The music video is filmed inside an Oslo church and depicts Tooji, hooded and caped like a monk, interrupting an attractive priest in the middle of his sermon and kisses him passionately, after which the video cuts to the couple having gay sex in front of the altar, along with generally approving reactions of the congregation met with a lot of criticism. Ole Christian Kvarme, the Bishop of Oslo of the Lutheran Church of Norway, condemned the video as "totally unacceptable" and "a gross misuse of the church", accusing the video's producers of misinforming the church's administration prior to filming about the video's actual contents.[14]

Tooji said he lost his job as a host to Melodi Grand Prix Junior, a version of Eurovision for younger performers as a result of the "Father" video and the Father Project. "The reason I was fired was that the music video was not consistent with being a role model for children," he said.[14] The Father Project is an attack on organized religion's hypocrisy and willingness to persecute others for being different. Tooji called this project as "the most important thing I've done in my life".[15]


Extended plays[edit]

Title Details
  • Released: 16 January 2012
  • Format: Digital download
  • Label: Tooji Music
  • Released: 20 May 2015
  • Format: Digital download
  • Label: Kawaii Records


Title Year Peak chart positions Album
"Swan Song" 2008 Non-album singles
"Stay" 2012 2 Stay
"If It Wasn't For You"
"Rebels" 2013 Non-album singles
"Packin' Guns" 2014
"Money" 2015
"Father" Father
"Say Yeah" Non-album singles
"—" denotes a single that did not chart or was not released.


  1. ^ a b "Touraj Keshtkar - Skatten 2010 - - VG Nett". Archived from the original on May 12, 2014. Retrieved 2012-08-09.
  2. ^ "Tooji vant MGP: - Jeg vant! - VG Nett om Melodi Grand Prix". 11 February 2012. Archived from the original on 2012-06-30. Retrieved 2012-08-09.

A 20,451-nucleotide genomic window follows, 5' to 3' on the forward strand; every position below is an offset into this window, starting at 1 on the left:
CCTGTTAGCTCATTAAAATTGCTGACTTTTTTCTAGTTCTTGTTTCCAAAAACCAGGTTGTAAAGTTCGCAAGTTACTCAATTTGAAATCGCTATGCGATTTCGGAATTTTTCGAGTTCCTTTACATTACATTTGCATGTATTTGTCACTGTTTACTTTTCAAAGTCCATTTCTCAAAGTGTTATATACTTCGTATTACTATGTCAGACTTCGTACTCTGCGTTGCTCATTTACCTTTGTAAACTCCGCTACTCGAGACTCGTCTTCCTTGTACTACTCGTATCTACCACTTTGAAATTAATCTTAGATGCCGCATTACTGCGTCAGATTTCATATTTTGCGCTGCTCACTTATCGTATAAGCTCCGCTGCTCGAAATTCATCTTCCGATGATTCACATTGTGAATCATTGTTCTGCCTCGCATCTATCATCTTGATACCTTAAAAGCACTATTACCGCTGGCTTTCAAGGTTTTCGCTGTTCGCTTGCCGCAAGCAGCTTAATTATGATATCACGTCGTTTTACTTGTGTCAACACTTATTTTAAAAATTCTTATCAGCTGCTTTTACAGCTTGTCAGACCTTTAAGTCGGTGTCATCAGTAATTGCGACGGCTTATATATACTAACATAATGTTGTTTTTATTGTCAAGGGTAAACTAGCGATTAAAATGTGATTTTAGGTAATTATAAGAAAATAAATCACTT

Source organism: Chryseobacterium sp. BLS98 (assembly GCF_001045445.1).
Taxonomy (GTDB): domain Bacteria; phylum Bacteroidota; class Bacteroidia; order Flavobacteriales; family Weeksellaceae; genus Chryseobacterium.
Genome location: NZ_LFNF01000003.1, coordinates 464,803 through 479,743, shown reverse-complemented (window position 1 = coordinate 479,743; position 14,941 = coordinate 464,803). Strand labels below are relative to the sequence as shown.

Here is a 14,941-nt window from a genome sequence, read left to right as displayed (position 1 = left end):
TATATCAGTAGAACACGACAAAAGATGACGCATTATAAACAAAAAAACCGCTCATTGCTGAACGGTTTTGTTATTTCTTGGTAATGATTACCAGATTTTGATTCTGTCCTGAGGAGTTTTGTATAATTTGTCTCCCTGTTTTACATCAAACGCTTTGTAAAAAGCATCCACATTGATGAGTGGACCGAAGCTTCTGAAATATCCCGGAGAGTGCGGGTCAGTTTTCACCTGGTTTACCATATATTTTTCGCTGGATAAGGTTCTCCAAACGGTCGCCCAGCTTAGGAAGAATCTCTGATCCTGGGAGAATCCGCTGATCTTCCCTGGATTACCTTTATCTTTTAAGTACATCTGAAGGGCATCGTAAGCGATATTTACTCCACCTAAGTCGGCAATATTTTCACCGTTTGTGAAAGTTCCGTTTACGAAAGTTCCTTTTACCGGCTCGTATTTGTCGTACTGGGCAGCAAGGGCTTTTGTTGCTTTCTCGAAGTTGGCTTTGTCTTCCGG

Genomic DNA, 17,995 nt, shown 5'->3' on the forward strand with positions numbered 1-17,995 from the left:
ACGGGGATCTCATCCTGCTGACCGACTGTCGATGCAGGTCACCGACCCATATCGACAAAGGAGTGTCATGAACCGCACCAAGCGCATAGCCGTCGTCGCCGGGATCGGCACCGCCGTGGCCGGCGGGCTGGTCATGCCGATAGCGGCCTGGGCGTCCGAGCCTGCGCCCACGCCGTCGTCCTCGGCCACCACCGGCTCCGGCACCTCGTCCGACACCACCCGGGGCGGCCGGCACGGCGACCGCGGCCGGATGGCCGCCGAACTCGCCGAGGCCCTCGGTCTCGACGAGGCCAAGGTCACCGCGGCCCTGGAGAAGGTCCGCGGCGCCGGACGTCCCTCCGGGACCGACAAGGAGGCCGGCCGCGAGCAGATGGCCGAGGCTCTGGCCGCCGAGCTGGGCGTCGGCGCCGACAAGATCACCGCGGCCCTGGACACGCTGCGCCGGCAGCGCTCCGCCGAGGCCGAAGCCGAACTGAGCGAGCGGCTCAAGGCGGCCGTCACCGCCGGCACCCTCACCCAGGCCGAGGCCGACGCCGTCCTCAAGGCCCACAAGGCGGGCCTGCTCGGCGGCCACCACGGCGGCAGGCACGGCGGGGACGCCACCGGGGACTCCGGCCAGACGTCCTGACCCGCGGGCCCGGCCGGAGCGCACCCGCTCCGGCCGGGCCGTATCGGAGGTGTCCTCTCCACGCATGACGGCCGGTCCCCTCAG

3. ^ "Tooji – Artist og menneskevenn". Archived from the original on September 17, 2011. Retrieved 2012-08-09.
  4. ^ "Lily Bandehy om sønnen Tooji: Jeg takker Gud for at han er homofil". Aftenposten. 16 June 2015.
  5. ^ "TV-kjendiser raser etter at sjef lurte muslimsk ansatt - VG Nett om Tro og livssyn". 2008-01-24. Archived from the original on 2008-03-31. Retrieved 2012-08-09.
  6. ^ AV: arve henriksen. "Tooji knuste forhåndsfavorittene - Aftenposten". Archived from the original on 2016-03-04. Retrieved 2012-08-09.
  7. ^ "– Han er fryktløs og skamløs" (in Norwegian Bokmål). 2012-02-13. Archived from the original on 2012-08-04. Retrieved 2012-08-09.
  8. ^ " – Tooji: 'Rebels'". 30 September 2013. Archived from the original on 29 November 2014. Retrieved 23 November 2014.
  9. ^ "Nykomlingen Tooji: "Jag blev olycklig av Eurovision"". WiMP Musik. 24 March 2014. Archived from the original on 27 March 2014. Retrieved 23 November 2014.
  10. ^ NRK (23 September 2014). "Guttete og jentete". NRK. Archived from the original on 29 November 2014. Retrieved 23 November 2014.
  11. ^ "Wiwibloggs: Tooji tackles homophobic hate crimes in brutal "Say Yeah" video". 24 October 2015. Archived from the original on 2021-02-26. Retrieved 2020-04-05.
  12. ^ "Azerbaijan and Iran locked in a spat over rumours of a gay parade". June 2012. Archived from the original on 2016-08-29. Retrieved 2015-06-12.
  13. ^ Marthinussen, Linn-Christin (8 June 2015). "Tooji står fram som homofil: - Har fått nok av at unge jenter og gutter føler skam". Dagbladet (in Norwegian). Archived from the original on 9 June 2015. Retrieved 10 June 2015.
  14. ^ a b " Tooji coming out video 'gross misuse of church'". Archived from the original on 2020-01-23. Retrieved 2020-04-05.
  15. ^ "Wiwibloggs: Norway: Tooji comes out, releases new song "The Father Project"". 8 June 2015. Archived from the original on 2020-10-25. Retrieved 2020-04-05.

External links[edit]

Awards and achievements
Preceded by Norway in the Eurovision Song Contest
Succeeded by